• The much rarer "borne" is used in forms of "bear" in the senses of carrying or enduring:
    • "borne on the wind" (usually used of sounds)
    • "Icarus - Borne On Wings Of Steel" (title of a song by Kerry Livgren on the 1975 album Masque by the American progressive rock band Kansas.
    • This is not to be borne! (= "This is intolerable!")
  • Both spellings are used in the construction "be born(e) to Y", in the sense of childbirth, where Y refers to one or both parents or to the family or larger group that Y is said to belong to:
    • Ludacris Also Has A New Baby Born To Him By A Woman That's Not His Fiancee (title of a blog post dated 2 January 2014 in "This Is Laila's Blog: Nigeria's Finest Celebrity News Source")
    • father to a child borne to him by Lorcha Cohen (daughter of Leonard) (from an interview with Rufus Wainwright by Tony Clayton-Lea, dated Sep. 24, 2012)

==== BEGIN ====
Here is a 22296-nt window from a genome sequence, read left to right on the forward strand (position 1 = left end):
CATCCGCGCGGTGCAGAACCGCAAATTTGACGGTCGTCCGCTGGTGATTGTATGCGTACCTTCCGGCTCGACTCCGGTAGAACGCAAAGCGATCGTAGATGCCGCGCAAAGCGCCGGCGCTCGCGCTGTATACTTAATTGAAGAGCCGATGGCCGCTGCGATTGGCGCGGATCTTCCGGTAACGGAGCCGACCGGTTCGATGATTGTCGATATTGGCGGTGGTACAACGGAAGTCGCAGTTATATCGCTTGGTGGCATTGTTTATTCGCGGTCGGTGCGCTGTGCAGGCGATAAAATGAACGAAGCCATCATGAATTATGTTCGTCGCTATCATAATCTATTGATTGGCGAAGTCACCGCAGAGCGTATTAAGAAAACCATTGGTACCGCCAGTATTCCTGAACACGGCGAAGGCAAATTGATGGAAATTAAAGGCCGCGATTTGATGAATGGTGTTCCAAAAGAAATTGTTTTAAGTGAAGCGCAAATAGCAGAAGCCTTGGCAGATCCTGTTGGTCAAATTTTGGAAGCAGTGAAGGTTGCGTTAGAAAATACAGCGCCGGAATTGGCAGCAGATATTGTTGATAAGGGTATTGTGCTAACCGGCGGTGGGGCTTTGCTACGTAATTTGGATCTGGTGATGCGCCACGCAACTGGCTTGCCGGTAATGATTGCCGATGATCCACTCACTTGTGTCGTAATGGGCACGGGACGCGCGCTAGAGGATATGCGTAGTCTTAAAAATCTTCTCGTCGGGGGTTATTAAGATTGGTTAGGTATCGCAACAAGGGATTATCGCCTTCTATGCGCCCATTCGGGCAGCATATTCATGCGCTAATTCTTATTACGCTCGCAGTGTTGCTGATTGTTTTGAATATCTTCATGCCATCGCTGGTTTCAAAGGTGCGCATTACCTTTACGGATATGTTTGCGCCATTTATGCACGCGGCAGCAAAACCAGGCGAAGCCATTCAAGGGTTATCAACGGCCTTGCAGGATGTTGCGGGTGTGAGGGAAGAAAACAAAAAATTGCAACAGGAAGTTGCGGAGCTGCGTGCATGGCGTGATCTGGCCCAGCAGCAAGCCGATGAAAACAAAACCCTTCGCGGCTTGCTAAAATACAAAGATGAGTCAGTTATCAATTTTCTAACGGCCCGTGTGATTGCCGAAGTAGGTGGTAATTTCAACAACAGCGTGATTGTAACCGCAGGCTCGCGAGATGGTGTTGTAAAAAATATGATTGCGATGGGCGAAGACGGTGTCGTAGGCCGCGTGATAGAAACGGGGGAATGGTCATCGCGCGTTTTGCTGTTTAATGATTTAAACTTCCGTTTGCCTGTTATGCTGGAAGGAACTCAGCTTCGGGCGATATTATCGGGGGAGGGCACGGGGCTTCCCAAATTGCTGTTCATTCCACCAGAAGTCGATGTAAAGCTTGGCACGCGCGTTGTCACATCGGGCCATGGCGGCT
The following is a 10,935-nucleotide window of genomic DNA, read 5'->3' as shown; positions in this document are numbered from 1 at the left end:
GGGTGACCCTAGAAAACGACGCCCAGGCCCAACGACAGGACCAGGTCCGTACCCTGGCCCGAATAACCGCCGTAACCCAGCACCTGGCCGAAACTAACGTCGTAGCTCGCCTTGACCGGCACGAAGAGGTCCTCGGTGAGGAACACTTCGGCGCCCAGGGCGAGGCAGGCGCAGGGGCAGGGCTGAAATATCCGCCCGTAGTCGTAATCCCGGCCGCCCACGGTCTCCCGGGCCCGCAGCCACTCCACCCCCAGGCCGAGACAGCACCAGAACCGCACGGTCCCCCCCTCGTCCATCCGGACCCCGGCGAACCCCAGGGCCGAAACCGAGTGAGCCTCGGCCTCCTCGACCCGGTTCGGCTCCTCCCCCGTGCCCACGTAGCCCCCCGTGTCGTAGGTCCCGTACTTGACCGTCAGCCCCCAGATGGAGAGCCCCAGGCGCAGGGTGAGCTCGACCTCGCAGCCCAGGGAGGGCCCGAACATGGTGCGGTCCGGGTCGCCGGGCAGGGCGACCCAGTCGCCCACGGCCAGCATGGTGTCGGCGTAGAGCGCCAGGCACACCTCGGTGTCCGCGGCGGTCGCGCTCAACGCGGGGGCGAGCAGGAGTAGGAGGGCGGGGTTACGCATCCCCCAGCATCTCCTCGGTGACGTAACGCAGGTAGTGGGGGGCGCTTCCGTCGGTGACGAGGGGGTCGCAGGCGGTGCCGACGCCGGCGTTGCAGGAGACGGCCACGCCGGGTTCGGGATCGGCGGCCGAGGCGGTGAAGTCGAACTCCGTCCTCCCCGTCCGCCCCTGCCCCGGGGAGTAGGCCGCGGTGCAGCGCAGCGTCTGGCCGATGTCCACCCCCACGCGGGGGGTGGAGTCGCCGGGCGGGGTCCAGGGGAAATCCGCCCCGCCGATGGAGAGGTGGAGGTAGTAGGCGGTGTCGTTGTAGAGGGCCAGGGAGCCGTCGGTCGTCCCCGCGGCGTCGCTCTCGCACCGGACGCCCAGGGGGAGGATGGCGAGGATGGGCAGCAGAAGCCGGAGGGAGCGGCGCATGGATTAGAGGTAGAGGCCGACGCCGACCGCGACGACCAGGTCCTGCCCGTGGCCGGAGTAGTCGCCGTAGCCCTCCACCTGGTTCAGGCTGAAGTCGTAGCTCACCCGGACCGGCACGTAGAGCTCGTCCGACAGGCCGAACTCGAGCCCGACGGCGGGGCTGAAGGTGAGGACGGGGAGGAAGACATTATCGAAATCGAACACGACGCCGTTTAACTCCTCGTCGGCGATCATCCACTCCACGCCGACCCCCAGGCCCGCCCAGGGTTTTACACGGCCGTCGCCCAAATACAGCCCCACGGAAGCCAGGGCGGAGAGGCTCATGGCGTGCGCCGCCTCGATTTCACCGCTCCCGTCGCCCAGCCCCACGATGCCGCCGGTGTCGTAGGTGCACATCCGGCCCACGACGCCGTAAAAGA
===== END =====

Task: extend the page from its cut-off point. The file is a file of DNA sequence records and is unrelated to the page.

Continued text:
--Thnidu (talk) 01:09, 7 February 2014 (UTC)

born is only common as a passive past participle relating to childbirth, as the usage note states --WikiTiki89 01:17, 7 February 2014 (UTC)

"(rare) born" againEdit

The spelling born is not "rare", but rather is confined to certain specific meanings and contexts ("he wishes he had never been born" etc.). I really don't know why it says "rare"... -- AnonMoos (talk) 10:55, 3 September 2014 (UTC)

It's rare as the past participle of bear. It is only common in the expression "to be born" (which we should probably have an entry for rather than a redirect). --WikiTiki89 15:29, 3 September 2014 (UTC)
How is "killed" in "He was killed" different from "born" in "He was born"? Either "born" isn't a real past/passive participle at all (something you would have to justify in more detail), or else it's not "rare", but in fact quite common in its particular context. It seems to me that both "killed" and "born" are adjectivizable to some degree, but are basically past/passive participles... AnonMoos (talk) 11:31, 7 September 2014 (UTC)
I think you would say "the mother has borne many children", not "born". Equinox 12:15, 7 September 2014 (UTC)
Yes, "borne" is the general past/passive participle of "to bear", while the spelling "born" is restricted in usage to certain specific contexts. However, "born" is not "rare"[sic], so that some other wording needs to be found. AnonMoos (talk) 02:26, 11 September 2014 (UTC)